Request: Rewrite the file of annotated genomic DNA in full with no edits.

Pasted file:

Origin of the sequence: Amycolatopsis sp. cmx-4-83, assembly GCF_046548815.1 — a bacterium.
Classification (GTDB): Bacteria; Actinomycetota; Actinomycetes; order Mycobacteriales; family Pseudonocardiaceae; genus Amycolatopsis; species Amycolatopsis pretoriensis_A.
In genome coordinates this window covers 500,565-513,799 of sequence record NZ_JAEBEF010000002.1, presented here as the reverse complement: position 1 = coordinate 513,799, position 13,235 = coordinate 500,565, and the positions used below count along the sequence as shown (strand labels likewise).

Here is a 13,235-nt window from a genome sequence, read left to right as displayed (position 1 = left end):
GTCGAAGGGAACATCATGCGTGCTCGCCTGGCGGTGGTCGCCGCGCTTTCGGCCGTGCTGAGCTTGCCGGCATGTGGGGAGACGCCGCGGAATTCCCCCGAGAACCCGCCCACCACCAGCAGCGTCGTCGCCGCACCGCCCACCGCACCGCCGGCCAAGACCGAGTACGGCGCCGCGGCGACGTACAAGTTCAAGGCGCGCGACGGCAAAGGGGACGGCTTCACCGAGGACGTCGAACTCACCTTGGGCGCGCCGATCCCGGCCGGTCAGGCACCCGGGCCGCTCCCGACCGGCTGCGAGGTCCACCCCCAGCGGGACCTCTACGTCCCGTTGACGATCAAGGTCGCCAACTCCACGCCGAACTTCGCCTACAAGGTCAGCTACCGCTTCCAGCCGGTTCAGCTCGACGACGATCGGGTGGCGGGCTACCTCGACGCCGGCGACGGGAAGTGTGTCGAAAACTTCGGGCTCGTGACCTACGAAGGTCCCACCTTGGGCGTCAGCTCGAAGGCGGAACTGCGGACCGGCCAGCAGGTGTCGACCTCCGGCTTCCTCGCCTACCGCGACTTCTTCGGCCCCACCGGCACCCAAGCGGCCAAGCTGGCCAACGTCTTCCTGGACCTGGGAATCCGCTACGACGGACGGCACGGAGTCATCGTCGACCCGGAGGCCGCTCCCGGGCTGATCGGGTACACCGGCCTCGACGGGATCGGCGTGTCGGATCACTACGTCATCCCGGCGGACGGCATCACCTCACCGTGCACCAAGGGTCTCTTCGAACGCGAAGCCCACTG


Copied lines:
Origin of the sequence: Amycolatopsis sp. cmx-4-83, assembly GCF_046548815.1 — a bacterium.
Classification (GTDB): Bacteria; Actinomycetota; Actinomycetes; order Mycobacteriales; family Pseudonocardiaceae; genus Amycolatopsis; species Amycolatopsis pretoriensis_A.
In genome coordinates this window covers 500,565-513,799 of sequence record NZ_JAEBEF010000002.1, presented here as the reverse complement: position 1 = coordinate 513,799, position 13,235 = coordinate 500,565, and the positions used below count along the sequence as shown (strand labels likewise).

Here is a 13,235-nt window from a genome sequence, read left to right as displayed (position 1 = left end):
GTCGAAGGGAACATCATGCGTGCTCGCCTGGCGGTGGTCGCCGCGCTTTCGGCCGTGCTGAGCTTGCCGGCATGTGGGGAGACGCCGCGGAATTCCCCCGAGAACCCGCCCACCACCAGCAGCGTCGTCGCCGCACCGCCCACCGCACCGCCGGCCAAGACCGAGTACGGCGCCGCGGCGACGTACAAGTTCAAGGCGCGCGACGGCAAAGGGGACGGCTTCACCGAGGACGTCGAACTCACCTTGGGCGCGCCGATCCCGGCCGGTCAGGCACCCGGGCCGCTCCCGACCGGCTGCGAGGTCCACCCCCAGCGGGACCTCTACGTCCCGTTGACGATCAAGGTCGCCAACTCCACGCCGAACTTCGCCTACAAGGTCAGCTACCGCTTCCAGCCGGTTCAGCTCGACGACGATCGGGTGGCGGGCTACCTCGACGCCGGCGACGGGAAGTGTGTCGAAAACTTCGGGCTCGTGACCTACGAAGGTCCCACCTTGGGCGTCAGCTCGAAGGCGGAACTGCGGACCGGCCAGCAGGTGTCGACCTCCGGCTTCCTCGCCTACCGCGACTTCTTCGGCCCCACCGGCACCCAAGCGGCCAAGCTGGCCAACGTCTTCCTGGACCTGGGAATCCGCTACGACGGACGGCACGGAGTCATCGTCGACCCGGAGGCCGCTCCCGGGCTGATCGGGTACACCGGCCTCGACGGGATCGGCGTGTCGGATCACTACGTCATCCCGGCGGACGGCATCACCTCACCGTGCACCAAGGGTCTCTTCGAACGCGAAGCCCACTG